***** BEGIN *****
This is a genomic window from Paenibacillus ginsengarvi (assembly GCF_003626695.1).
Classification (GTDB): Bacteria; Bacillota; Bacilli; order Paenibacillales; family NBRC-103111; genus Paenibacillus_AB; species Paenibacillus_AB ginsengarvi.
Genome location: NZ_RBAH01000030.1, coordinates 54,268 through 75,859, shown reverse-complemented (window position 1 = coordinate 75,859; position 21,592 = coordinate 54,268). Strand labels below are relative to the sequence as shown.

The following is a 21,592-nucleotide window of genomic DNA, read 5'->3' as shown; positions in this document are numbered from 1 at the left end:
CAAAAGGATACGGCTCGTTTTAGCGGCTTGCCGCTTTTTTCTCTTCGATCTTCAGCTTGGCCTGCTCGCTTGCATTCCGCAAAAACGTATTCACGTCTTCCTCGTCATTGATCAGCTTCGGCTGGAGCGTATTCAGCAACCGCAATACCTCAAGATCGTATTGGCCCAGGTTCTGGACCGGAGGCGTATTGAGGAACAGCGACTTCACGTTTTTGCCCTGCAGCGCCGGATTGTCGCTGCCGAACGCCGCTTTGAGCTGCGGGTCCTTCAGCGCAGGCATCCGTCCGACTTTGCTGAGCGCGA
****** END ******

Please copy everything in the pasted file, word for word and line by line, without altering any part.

This is a genomic window from Paenibacillus ginsengarvi (assembly GCF_003626695.1).
Classification (GTDB): Bacteria; Bacillota; Bacilli; order Paenibacillales; family NBRC-103111; genus Paenibacillus_AB; species Paenibacillus_AB ginsengarvi.
Genome location: NZ_RBAH01000030.1, coordinates 54,268 through 75,859, shown reverse-complemented (window position 1 = coordinate 75,859; position 21,592 = coordinate 54,268). Strand labels below are relative to the sequence as shown.

The following is a 21,592-nucleotide window of genomic DNA, read 5'->3' as shown; positions in this document are numbered from 1 at the left end:
CAAAAGGATACGGCTCGTTTTAGCGGCTTGCCGCTTTTTTCTCTTCGATCTTCAGCTTGGCCTGCTCGCTTGCATTCCGCAAAAACGTATTCACGTCTTCCTCGTCATTGATCAGCTTCGGCTGGAGCGTATTCAGCAACCGCAATACCTCAAGATCGTATTGGCCCAGGTTCTGGACCGGAGGCGTATTGAGGAACAGCGACTTCACGTTTTTGCCCTGCAGCGCCGGATTGTCGCTGCCGAACGCCGCTTTGAGCTGCGGGTCCTTCAGCGCAGGCATCCGTCCGACTTTGCTGAGCGCGA